Yesterday we noted how the Ricketts family announced over the weekend that they’d be willing to foot the bill on dramatic renovations to Wrigley Field rather than ask for public dollars to do it. But — and it’s no small but — they want restrictions regarding how they run the ballpark and when they can play games eased. More night games, more signage, scoreboards and, in all likelihood, blocking out the rooftops nearby.
Which will all be the subject of much debate going forward, obviously. In the meantime, they have released conceptual sketches of what this major renovation might entail. And again, I must use the word dramatic:
There are many others which you can over at Biz of Baseball. As for the rundown of all that would be accomplished under the plan:
Addition of a rooftop patio;
Party decks in left and center field;
Expanded luxury suites;
New LED board in left field;
Jumbotron-like video screen;
Restaurant where the old administrative offices used to be;
A much bigger clubhouse;
Batting tunnels near the dugouts;
A video room; and
A new weight room and a physical therapy/rehab center.
All of these things — especially the new player facilities — would greatly enhance old Wrigley. And really, as long as the ivy, brick, scoreboard and location of the ballpark are kept more or less the same, I bet even the purists would get over it eventually. At least they should, because most of these changes are much-needed, either for revenue generation purposes or for simply bringing Wrigley up to the standards of modern ballparks.
The big fights will come from the bar owners who don’t want to lose business to in-park bars and clubs and to night games which limit their high-traffic hours. We’ll see how that goes, but it’s hard to beat a combination of (a) private funding; (b) modernization; and (c) maintaining the overall feel of the old park.
Cespedes has 6 RBIs during Mets’ record 12-run inning vs SF
NEW YORK — Yoenis Cespedes and the New York Mets broke loose for a team-record 12 runs in the third inning Friday night, rolling to their seventh straight victory with a 13-1 blowout of the San Francisco Giants.
Cespedes set a club mark with six RBIs in the inning, connecting for a two-run single off starter Jake Peavy (1-2) and a grand slam off reliever Mike Broadway that capped the outburst.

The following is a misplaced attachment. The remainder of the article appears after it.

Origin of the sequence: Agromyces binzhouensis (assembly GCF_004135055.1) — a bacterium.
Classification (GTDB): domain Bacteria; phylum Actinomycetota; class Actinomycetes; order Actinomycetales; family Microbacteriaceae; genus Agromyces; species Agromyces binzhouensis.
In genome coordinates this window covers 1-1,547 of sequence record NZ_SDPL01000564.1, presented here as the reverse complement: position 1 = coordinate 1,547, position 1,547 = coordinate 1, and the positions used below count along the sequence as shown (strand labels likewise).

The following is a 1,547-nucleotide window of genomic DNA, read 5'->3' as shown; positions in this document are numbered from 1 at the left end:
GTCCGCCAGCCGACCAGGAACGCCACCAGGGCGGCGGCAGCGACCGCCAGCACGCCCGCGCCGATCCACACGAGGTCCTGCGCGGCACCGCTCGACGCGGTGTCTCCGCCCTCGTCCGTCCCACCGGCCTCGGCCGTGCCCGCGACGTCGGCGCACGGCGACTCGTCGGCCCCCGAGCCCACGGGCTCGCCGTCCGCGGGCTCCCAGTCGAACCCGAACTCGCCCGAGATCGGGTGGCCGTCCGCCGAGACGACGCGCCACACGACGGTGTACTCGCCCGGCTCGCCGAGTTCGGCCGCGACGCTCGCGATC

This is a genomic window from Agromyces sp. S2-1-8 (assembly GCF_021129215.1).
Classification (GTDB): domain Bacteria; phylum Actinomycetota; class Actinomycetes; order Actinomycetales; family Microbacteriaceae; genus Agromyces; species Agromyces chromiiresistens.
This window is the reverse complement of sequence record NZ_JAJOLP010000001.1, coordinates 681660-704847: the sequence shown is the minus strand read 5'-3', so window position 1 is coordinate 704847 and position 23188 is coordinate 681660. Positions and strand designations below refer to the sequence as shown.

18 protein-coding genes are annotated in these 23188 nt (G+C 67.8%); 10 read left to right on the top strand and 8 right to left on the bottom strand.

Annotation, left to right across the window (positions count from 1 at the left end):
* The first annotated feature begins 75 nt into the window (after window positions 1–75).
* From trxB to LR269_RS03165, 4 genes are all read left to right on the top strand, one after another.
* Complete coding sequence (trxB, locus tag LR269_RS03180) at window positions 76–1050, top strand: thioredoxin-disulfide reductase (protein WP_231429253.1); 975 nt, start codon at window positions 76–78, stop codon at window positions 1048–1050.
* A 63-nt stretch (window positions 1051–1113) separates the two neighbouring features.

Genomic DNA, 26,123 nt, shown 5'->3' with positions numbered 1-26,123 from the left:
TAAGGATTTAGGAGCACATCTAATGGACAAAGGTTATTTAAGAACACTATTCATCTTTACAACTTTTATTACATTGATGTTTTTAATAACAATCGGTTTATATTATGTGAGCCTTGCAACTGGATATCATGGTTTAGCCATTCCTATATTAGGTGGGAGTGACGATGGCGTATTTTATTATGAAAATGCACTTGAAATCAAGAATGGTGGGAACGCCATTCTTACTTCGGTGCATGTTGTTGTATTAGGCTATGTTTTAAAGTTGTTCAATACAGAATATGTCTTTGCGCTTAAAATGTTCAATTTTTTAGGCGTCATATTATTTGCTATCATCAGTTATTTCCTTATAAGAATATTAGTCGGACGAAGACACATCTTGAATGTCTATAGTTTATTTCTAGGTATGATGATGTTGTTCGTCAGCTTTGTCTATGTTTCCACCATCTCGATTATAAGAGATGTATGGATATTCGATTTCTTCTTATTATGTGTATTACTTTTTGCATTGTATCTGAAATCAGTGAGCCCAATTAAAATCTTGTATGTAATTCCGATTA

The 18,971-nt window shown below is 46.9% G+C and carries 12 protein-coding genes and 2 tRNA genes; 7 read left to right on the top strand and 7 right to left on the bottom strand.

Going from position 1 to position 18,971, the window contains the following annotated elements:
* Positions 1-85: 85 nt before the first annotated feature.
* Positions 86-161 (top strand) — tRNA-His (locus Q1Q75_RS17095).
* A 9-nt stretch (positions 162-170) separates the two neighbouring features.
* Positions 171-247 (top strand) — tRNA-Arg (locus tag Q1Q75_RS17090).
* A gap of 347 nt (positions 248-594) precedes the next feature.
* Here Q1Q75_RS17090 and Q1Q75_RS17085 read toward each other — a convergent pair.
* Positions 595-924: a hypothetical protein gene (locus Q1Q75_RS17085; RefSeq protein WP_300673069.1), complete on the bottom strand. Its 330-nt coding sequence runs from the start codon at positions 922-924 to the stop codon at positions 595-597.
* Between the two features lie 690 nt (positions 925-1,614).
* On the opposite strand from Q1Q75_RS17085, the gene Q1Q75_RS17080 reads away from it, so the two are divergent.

The early barrage made it an easy night for Steven Matz (3-1) in the opener of a three-game series between the last two NL champions. The left-hander tossed six shutout innings to win his third consecutive start.
Michael Conforto had an RBI double and a run-scoring single in the Mets third, which lasted 39 minutes, 47 seconds. He and Cespedes were two of the four players who scored twice. Asdrubal Cabrera greeted Broadway with a two-run double.
Marlins’ Conley pulled in 8th with no-hit bid, Brewers rally
MILWAUKEE — Marlins lefty Adam Conley threw no-hit ball for 7 2/3 innings before being pulled by manager Don Mattingly after 116 pitches, and Miami’s bullpen wound up holding off the Milwaukee Brewers 6-3 Friday night.
Jonathan Lucroy blooped a single with one out in the ninth off reliever Jose Urena to break up the combo no-hit bid. The ball landed in right field just beyond the reach of diving second baseman Derek Dietrich.
Dietrich was playing in place of speedy Gold Glove winner Dee Gordon, who was suspended by Major League Baseball on Thursday night after a positive drug test.
The 25-year-old Conley (1-1) struck out seven and walked four. Urena replaced him.
The Brewers scored three times on four hits in the ninth. They loaded the bases before A.J. Ramos struck out Jonathan Villarfor his seventh save.
Earlier this month, Ross Stripling of the Dodgers threw no-hit ball for 7 1/3 innings against San Francisco in his major league debut and was taken out after 100 pitches.
Warren G just gave the worst performance of “Take me out the ballgame” ever
It was just over 22 years ago that “Regulate” was released. Amazing track. One of the best. At least according to me and all of the other 40-something white dudes who liked to act cooler than we really were in the 90s, which is all of us.
A lot has happened since then. Nate Dogg died (RIP). Other major figures of west coast hip hop turned into moguls or family friendly movie stars. Everyone’s older. But part of me wonders if any of them are still on the cutting edge in some way or another, either as performers or artists or just as a matter of their own personal stance. Sometimes I wonder if any of them, like so many other artists who came before them, can have a career renaissance in their 40s and 50s.
Maybe. But not Warren G. Man, seriously not Warren G.
I’m on record as not being a big fan of the Diamondbacks’ many, many new uniforms. Not my cup of tea in either color or style, to be honest. I’ve even tweeted some negative things about them.
Thankfully, however, the Dbacks social media folks either didn’t see my tweets or didn’t take too much issue with them. They did with many other people’s, however, including some baseball writers I know. And then they read them and riffed on ’em.